The pitfalls facing female CEOs
Women at the top: the many prejudices
Source: Trends (08/05/2014); Text: Bert Lauwers
Female CEOs are few and far between. Ghent-born professor Katleen De Stobbeleir says the reasons for this are plentiful. The number of misconceptions about female leaders cannot be counted on one hand.
When Dominique Leroy was appointed CEO of Belgacom, the subtle but unmistakable looks of surprise proved that today, a female CEO is still not an obvious choice. Unfortunately, the number of female CEOs is currently far too low. The latest Fortune 1000 list includes a mere 46 women. The reasons for this have been given funky names such as the “glass ceiling” – i.e. the resistance women encounter on their way to the top – and the “sticky floor” – used to refer to women who do not apply for challenging positions due to a lack of confidence for example, thus limiting their development.
However, there’s more to it according to Vlerick professor Katleen De Stobbeleir and researcher Angie Van Steerthem, who both specialise in female leadership. “We are surprised that the debates on the subject mainly focus on the glass ceiling, while there is a much greater risk of a glass cliff,” says De Stobbeleir. That term was coined ten years ago in a study conducted at the University of Exeter (UK) which showed that women are given top-management positions that carry a greater risk of failure more often than men. “Women are more easily promoted to top positions, especially in times of crisis, but they also have a greater risk of failing. Studies focusing on both Europe and the US show that, on average, women remain in their CEO position half the time compared to men, and they have double the chance of being fired.” That is not the only difference between male and female top managers according to De Stobbeleir and Van Steerthem, who, together with KU Leuven and UGent, handed in a proposal at the Agency for Innovation by Science and Technology for a major study about the glass cliff. “We sometimes are too quick to assume that men and women are identical and should simply do the same to reach the top. We need to recognise that there are many differences, and we must acknowledge them and bring them out in the open,” explains De Stobbeleir. That’s where Trends magazine comes in, with this interview.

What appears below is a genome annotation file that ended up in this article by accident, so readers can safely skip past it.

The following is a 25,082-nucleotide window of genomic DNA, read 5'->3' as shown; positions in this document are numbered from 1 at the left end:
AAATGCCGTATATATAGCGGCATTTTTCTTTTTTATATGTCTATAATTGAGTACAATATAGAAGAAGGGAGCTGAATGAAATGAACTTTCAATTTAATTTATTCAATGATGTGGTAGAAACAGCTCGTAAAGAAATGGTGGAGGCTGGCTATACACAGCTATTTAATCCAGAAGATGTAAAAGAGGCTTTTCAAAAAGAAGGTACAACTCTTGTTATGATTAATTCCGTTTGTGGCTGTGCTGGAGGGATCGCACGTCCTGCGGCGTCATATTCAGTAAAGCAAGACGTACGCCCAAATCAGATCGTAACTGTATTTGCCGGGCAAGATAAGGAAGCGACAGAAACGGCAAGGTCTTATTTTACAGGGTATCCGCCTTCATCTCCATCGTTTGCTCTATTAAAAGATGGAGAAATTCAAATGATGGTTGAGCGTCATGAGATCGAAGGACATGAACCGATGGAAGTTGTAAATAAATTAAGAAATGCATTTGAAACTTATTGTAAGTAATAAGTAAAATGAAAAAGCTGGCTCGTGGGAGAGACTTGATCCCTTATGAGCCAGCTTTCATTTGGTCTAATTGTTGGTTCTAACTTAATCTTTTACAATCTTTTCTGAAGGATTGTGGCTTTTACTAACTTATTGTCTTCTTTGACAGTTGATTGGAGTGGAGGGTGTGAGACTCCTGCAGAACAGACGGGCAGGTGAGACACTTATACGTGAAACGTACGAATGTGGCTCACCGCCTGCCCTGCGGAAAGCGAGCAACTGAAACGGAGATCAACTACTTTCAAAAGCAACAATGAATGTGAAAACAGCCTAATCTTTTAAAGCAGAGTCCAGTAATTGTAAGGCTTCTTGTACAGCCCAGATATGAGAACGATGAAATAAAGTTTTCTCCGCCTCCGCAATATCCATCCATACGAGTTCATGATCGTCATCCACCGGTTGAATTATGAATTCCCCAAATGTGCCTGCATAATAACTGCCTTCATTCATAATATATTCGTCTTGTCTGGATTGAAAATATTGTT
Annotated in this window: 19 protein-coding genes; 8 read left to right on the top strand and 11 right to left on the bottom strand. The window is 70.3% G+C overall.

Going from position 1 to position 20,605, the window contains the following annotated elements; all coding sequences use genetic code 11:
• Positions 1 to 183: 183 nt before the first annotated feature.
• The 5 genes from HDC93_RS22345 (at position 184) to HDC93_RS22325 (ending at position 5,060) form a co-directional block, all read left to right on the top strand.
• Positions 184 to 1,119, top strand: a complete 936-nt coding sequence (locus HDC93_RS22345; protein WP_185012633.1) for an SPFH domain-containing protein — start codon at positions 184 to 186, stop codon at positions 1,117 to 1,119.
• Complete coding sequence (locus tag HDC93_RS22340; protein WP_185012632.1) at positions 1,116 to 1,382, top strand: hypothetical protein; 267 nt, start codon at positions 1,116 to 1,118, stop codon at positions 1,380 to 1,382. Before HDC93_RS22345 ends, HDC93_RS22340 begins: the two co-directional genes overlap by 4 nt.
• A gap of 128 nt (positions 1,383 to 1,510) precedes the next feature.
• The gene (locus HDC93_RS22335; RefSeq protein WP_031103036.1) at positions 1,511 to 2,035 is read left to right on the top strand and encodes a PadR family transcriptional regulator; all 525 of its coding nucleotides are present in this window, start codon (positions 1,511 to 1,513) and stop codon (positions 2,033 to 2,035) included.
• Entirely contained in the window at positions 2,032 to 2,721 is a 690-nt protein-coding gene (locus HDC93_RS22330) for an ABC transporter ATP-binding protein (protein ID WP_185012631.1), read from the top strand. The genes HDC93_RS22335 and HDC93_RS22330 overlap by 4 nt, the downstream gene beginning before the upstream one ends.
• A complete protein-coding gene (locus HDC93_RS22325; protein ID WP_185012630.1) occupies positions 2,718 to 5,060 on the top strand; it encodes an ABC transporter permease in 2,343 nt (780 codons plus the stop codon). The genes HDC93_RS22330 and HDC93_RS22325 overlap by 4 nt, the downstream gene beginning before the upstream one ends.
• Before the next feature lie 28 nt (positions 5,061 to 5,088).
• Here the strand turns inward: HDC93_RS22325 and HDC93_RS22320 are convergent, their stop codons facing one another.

Is the glass ceiling overrated?